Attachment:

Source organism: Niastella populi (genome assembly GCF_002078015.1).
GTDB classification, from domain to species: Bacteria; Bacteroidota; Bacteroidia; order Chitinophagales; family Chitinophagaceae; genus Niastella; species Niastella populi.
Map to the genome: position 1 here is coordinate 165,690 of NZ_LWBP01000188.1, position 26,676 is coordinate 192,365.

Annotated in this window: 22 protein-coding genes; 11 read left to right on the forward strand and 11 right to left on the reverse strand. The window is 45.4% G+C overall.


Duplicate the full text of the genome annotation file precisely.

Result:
Source organism: Niastella populi (genome assembly GCF_002078015.1).
GTDB classification, from domain to species: Bacteria; Bacteroidota; Bacteroidia; order Chitinophagales; family Chitinophagaceae; genus Niastella; species Niastella populi.
Map to the genome: position 1 here is coordinate 165,690 of NZ_LWBP01000188.1, position 26,676 is coordinate 192,365.

Annotated in this window: 22 protein-coding genes; 11 read left to right on the forward strand and 11 right to left on the reverse strand. The window is 45.4% G+C overall.